Owners of Premier League clubs must be beginning to wonder who is going to have a pop at them next. First UEFA President Michel Platini complained about the lack of homegrown players in the PL (1); then he slammed their proposal for a 39th game played abroad (2). Next the attack came from nearer home – it was by Lord Triesman of the FA, calling on them to cascade their riches down the pyramid (3).
Now they have been accused by the All-Party Parliamentary Football Group of ‘financial doping’ (4). Of particular concern to the Group are ‘ “ludicrous levels of borrowing” and the use of profits to service large debts.’
A review of the most recent set of financial data covering ten years for the clubs who currently constitute the Premier League (which does not cover the takeovers of Liverpool and Manchester United it should be pointed out) would suggest that they should not all be tarred with the same brush.
Certainly there has been a significant increase in the number who have switched from prudent business models to models which depend on ‘soft debt’ from their benefactor to be sustainable, a switch to a strategy with far higher risks associated.
As there are clubs who have consistently ‘built their stadia on sandy ground’ – examples are Bolton, Middlesbrough and Portsmouth – so there are clubs who have been consistently prudent by comparison. Examples of this second type are Tottenham and West Bromwich. Those who have moved in recent years from the second to the first include, most dramatically, Chelsea under Abramovich.
So far we have seen more statements of how an ideal top tier should be run financially by its individual clubs rather than any realistic discussion of how a transition to this ideal might actually take place.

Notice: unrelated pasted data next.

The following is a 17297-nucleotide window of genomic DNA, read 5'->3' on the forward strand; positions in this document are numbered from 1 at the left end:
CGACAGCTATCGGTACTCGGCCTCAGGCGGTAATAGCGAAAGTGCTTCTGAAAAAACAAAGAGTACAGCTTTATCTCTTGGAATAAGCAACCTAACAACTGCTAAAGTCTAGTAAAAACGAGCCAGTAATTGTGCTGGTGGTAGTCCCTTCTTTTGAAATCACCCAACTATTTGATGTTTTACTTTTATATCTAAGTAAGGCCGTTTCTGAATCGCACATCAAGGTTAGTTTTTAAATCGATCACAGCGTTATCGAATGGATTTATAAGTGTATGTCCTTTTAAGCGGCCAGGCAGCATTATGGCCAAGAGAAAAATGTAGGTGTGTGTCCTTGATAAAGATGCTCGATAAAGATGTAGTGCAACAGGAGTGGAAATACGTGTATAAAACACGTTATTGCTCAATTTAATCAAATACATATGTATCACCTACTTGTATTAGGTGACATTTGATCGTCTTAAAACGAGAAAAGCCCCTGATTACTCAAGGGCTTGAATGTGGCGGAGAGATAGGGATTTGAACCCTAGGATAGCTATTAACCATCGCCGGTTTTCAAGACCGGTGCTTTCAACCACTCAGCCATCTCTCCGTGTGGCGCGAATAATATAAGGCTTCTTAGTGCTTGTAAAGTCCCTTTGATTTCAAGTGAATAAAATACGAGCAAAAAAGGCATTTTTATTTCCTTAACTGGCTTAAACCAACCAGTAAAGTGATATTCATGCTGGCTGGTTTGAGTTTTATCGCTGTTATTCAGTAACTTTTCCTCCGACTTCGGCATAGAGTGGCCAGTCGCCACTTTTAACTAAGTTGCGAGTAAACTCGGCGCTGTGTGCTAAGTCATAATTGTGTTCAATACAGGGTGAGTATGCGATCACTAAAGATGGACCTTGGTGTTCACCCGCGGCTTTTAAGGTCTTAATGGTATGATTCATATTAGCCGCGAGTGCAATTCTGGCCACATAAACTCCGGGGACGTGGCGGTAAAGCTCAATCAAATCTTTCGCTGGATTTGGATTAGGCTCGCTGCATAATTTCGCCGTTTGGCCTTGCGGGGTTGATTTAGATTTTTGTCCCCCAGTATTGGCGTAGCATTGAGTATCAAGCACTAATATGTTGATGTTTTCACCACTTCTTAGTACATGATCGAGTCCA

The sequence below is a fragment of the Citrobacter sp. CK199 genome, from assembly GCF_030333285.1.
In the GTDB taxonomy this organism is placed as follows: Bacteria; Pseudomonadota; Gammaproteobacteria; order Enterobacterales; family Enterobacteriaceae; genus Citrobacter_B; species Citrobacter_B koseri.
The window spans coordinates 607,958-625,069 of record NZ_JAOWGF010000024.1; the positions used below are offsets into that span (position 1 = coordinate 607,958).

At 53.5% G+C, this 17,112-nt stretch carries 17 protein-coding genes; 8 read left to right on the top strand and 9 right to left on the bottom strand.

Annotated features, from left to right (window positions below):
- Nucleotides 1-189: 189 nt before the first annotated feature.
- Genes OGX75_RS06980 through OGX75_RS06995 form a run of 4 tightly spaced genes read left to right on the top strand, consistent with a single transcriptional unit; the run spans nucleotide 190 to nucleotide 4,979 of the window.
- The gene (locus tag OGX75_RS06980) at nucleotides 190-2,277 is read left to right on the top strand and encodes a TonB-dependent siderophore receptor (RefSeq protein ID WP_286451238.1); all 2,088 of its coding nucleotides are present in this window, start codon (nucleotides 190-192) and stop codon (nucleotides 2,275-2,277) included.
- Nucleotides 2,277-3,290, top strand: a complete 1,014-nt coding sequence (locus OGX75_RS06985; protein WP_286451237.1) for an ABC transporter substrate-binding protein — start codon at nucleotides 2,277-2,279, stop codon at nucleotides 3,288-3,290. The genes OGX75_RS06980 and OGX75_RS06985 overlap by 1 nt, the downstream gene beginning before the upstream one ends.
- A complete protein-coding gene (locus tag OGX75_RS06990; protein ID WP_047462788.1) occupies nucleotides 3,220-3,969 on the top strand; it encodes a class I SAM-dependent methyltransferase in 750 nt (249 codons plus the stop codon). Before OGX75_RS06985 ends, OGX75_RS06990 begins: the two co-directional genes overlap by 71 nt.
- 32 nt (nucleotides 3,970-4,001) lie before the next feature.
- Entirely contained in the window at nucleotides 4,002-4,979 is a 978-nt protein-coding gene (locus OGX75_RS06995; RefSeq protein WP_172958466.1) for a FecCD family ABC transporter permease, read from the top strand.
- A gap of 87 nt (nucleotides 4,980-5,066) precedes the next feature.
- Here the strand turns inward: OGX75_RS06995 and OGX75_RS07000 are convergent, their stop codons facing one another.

I am reminded of the old chestnut of the motorist being told be a helpful rustic who he asked for directions, “Well, if I was going there, I wouldn’t start from here”. Too many PL clubs would be starting from the wrong ‘here’, and these include Bolton Wanderers, home of Phil Gartside, who is currently proposing a restructuring and expansion of the Premier League (see ‘A Bubble Bursting?‘).
There are three possible transition routes:
- An immediate ban on future debt
Direct and effective though this might be, it would lock in the inequalities that soft debts (and, to my mind, advantages every bit as unfair as those which clubs going into Administration have supposedly gained) have generated to date, and ensure that the playing field remained distinctly uneven.
- An immediate ban on past and future debt
This approach is simply unrealistic given the phenomenally high level indebtedness already ambient – too many clubs would be caught in the ban.
- A phased transition to low or no debt
The only viable option, but one fraught with difficulty in the detail however. Over what time scale? Would clubs with bigger debts have longer to clear their debt? Some debt should be allowed – businesses need access to loans to expand – but the devil needed in the detail is to allow only debt which is manageable from revenues rather than through the owner’s indulgence.
All in all, a can of worms, but a can that desperately needs to be opened.
Unless some form of regulation is introduced we will continue to see clubs competing on the basis of ‘our benefactor’s wallet is bigger than yours’ – hardly a healthy state for what is, let us not forget, a sport, albeit a post-commercialised one.